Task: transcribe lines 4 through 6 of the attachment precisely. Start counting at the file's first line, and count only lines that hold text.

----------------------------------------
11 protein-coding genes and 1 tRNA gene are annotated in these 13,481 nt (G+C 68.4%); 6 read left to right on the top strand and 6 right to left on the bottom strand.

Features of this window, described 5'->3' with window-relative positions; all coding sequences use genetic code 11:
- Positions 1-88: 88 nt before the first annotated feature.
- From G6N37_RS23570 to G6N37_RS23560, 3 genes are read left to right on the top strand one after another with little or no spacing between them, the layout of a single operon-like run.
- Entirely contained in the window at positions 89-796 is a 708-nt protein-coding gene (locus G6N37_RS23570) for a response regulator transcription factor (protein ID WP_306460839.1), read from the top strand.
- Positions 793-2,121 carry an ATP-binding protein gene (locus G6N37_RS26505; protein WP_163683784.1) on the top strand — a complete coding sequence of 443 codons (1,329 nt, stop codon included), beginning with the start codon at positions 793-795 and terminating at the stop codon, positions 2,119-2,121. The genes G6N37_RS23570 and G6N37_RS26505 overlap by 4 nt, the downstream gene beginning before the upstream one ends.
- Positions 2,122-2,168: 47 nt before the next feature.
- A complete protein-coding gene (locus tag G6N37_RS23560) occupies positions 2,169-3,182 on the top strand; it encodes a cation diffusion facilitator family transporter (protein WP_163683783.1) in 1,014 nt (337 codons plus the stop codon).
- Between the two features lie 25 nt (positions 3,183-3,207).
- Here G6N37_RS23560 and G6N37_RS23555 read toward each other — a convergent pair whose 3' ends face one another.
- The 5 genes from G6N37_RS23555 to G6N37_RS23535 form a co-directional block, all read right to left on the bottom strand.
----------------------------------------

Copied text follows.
- From G6N37_RS23570 to G6N37_RS23560, 3 genes are read left to right on the top strand one after another with little or no spacing between them, the layout of a single operon-like run.
- Entirely contained in the window at positions 89-796 is a 708-nt protein-coding gene (locus G6N37_RS23570) for a response regulator transcription factor (protein ID WP_306460839.1), read from the top strand.
- Positions 793-2,121 carry an ATP-binding protein gene (locus G6N37_RS26505; protein WP_163683784.1) on the top strand — a complete coding sequence of 443 codons (1,329 nt, stop codon included), beginning with the start codon at positions 793-795 and terminating at the stop codon, positions 2,119-2,121. The genes G6N37_RS23570 and G6N37_RS26505 overlap by 4 nt, the downstream gene beginning before the upstream one ends.